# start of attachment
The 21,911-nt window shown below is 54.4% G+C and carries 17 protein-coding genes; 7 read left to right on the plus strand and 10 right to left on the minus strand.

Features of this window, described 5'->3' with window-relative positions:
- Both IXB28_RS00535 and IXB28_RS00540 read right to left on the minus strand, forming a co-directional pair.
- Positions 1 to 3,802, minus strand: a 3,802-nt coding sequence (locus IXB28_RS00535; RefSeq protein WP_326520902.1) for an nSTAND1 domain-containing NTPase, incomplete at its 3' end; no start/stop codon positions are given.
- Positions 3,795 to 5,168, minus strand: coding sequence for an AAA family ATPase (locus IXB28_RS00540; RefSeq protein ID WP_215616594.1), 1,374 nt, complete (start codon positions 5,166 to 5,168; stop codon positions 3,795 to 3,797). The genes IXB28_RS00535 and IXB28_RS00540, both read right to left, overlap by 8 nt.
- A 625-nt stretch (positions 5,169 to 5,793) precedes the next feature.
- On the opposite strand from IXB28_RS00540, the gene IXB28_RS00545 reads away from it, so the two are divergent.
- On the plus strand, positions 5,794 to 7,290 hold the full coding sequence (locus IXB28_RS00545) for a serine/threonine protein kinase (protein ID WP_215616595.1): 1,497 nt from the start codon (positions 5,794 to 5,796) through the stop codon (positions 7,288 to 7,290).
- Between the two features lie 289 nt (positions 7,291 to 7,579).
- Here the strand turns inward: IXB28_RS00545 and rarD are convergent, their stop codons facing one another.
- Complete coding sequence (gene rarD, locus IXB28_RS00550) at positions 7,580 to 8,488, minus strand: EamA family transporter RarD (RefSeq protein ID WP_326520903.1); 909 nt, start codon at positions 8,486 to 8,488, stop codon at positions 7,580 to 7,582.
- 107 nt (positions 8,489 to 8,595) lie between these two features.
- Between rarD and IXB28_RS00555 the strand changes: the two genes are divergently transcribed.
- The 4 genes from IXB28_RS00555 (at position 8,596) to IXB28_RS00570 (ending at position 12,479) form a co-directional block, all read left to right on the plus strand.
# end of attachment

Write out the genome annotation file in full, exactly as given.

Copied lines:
The 21,911-nt window shown below is 54.4% G+C and carries 17 protein-coding genes; 7 read left to right on the plus strand and 10 right to left on the minus strand.

Features of this window, described 5'->3' with window-relative positions:
- Both IXB28_RS00535 and IXB28_RS00540 read right to left on the minus strand, forming a co-directional pair.
- Positions 1 to 3,802, minus strand: a 3,802-nt coding sequence (locus IXB28_RS00535; RefSeq protein WP_326520902.1) for an nSTAND1 domain-containing NTPase, incomplete at its 3' end; no start/stop codon positions are given.
- Positions 3,795 to 5,168, minus strand: coding sequence for an AAA family ATPase (locus IXB28_RS00540; RefSeq protein ID WP_215616594.1), 1,374 nt, complete (start codon positions 5,166 to 5,168; stop codon positions 3,795 to 3,797). The genes IXB28_RS00535 and IXB28_RS00540, both read right to left, overlap by 8 nt.
- A 625-nt stretch (positions 5,169 to 5,793) precedes the next feature.
- On the opposite strand from IXB28_RS00540, the gene IXB28_RS00545 reads away from it, so the two are divergent.
- On the plus strand, positions 5,794 to 7,290 hold the full coding sequence (locus IXB28_RS00545) for a serine/threonine protein kinase (protein ID WP_215616595.1): 1,497 nt from the start codon (positions 5,794 to 5,796) through the stop codon (positions 7,288 to 7,290).
- Between the two features lie 289 nt (positions 7,291 to 7,579).
- Here the strand turns inward: IXB28_RS00545 and rarD are convergent, their stop codons facing one another.
- Complete coding sequence (gene rarD, locus IXB28_RS00550) at positions 7,580 to 8,488, minus strand: EamA family transporter RarD (RefSeq protein ID WP_326520903.1); 909 nt, start codon at positions 8,486 to 8,488, stop codon at positions 7,580 to 7,582.
- 107 nt (positions 8,489 to 8,595) lie between these two features.
- Between rarD and IXB28_RS00555 the strand changes: the two genes are divergently transcribed.
- The 4 genes from IXB28_RS00555 (at position 8,596) to IXB28_RS00570 (ending at position 12,479) form a co-directional block, all read left to right on the plus strand.